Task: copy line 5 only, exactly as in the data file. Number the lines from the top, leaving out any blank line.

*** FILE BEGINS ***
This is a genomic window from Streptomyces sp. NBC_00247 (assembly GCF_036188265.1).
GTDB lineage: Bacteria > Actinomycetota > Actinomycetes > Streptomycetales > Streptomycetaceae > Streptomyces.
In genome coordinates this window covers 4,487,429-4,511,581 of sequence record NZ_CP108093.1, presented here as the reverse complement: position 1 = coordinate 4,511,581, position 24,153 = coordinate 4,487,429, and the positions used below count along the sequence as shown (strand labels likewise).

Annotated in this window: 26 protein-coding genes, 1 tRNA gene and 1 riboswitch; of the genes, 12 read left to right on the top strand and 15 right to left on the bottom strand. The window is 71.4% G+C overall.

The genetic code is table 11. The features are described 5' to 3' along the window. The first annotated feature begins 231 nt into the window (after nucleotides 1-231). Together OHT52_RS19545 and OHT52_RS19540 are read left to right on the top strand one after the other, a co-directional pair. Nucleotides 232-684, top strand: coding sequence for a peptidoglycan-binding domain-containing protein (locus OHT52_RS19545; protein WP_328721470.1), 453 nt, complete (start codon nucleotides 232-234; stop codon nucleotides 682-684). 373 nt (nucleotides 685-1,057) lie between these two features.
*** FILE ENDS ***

The genetic code is table 11. The features are described 5' to 3' along the window. The first annotated feature begins 231 nt into the window (after nucleotides 1-231). Together OHT52_RS19545 and OHT52_RS19540 are read left to right on the top strand one after the other, a co-directional pair. Nucleotides 232-684, top strand: coding sequence for a peptidoglycan-binding domain-containing protein (locus OHT52_RS19545; protein WP_328721470.1), 453 nt, complete (start codon nucleotides 232-234; stop codon nucleotides 682-684). 373 nt (nucleotides 685-1,057) lie between these two features.